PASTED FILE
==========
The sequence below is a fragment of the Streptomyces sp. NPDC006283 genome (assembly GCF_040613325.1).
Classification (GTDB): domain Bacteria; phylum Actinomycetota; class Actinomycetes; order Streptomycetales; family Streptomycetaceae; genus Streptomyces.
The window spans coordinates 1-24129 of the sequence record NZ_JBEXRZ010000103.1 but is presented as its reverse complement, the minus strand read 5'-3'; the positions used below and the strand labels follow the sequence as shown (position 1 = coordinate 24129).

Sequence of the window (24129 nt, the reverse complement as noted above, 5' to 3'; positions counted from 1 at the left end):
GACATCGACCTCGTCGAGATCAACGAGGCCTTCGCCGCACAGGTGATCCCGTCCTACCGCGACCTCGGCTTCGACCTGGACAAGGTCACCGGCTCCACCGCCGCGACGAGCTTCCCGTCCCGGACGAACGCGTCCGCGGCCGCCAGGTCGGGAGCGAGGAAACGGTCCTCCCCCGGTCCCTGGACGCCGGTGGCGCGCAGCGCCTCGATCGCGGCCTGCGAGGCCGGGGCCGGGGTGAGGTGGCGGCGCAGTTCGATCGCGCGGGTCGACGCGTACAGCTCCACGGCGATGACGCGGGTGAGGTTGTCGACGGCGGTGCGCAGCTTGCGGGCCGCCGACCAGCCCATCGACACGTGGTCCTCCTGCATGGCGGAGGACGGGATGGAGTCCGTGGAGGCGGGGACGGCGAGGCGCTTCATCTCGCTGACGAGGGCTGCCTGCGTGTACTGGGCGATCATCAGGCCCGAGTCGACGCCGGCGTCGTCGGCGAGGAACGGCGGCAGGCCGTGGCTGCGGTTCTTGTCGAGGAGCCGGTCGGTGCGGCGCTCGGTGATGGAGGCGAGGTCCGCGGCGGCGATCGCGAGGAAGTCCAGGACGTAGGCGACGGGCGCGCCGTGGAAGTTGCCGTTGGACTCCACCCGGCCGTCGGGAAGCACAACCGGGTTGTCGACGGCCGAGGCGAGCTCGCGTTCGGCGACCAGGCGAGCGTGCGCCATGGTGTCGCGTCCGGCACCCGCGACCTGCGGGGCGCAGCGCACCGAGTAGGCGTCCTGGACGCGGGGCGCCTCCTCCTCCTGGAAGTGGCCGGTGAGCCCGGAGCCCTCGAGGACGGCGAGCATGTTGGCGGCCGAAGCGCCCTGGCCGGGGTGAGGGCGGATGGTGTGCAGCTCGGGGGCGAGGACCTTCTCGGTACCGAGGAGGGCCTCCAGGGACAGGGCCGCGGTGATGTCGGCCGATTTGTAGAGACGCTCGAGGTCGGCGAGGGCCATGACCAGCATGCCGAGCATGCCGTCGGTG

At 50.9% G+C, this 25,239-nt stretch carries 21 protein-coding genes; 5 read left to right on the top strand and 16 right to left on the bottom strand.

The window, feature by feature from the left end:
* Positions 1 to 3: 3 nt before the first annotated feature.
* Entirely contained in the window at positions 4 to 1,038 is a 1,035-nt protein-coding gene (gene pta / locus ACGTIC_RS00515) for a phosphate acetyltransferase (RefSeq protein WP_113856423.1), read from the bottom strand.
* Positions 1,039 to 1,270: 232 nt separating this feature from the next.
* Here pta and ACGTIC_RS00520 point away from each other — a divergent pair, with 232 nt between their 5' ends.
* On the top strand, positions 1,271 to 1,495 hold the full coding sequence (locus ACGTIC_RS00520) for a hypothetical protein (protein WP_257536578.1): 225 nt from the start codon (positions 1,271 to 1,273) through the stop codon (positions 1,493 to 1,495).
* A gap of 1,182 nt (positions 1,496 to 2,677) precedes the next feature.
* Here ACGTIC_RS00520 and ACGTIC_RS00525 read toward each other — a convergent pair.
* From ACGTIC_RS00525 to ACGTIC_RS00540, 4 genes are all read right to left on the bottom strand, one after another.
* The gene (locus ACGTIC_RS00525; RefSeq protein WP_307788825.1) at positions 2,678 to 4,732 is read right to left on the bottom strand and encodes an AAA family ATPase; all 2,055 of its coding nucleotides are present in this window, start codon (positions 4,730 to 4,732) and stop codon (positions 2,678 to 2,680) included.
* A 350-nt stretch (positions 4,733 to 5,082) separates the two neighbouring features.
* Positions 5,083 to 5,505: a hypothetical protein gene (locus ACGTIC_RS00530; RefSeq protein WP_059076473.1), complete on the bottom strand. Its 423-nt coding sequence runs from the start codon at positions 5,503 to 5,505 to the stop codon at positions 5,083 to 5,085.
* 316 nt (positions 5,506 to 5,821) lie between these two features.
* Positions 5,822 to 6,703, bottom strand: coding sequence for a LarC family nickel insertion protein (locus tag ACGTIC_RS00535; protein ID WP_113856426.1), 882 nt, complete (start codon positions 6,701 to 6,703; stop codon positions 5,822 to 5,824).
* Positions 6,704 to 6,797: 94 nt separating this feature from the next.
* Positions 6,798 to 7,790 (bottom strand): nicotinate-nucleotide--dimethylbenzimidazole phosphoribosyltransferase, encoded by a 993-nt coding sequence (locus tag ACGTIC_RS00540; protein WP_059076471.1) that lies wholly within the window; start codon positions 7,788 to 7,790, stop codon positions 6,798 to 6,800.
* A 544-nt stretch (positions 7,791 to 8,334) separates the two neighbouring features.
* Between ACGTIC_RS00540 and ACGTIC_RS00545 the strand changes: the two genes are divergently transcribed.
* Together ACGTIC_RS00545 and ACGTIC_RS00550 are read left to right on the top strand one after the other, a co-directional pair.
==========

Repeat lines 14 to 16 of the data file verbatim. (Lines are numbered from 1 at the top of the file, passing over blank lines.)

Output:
* Here ACGTIC_RS00520 and ACGTIC_RS00525 read toward each other — a convergent pair.
* From ACGTIC_RS00525 to ACGTIC_RS00540, 4 genes are all read right to left on the bottom strand, one after another.
* The gene (locus ACGTIC_RS00525; RefSeq protein WP_307788825.1) at positions 2,678 to 4,732 is read right to left on the bottom strand and encodes an AAA family ATPase; all 2,055 of its coding nucleotides are present in this window, start codon (positions 4,730 to 4,732) and stop codon (positions 2,678 to 2,680) included.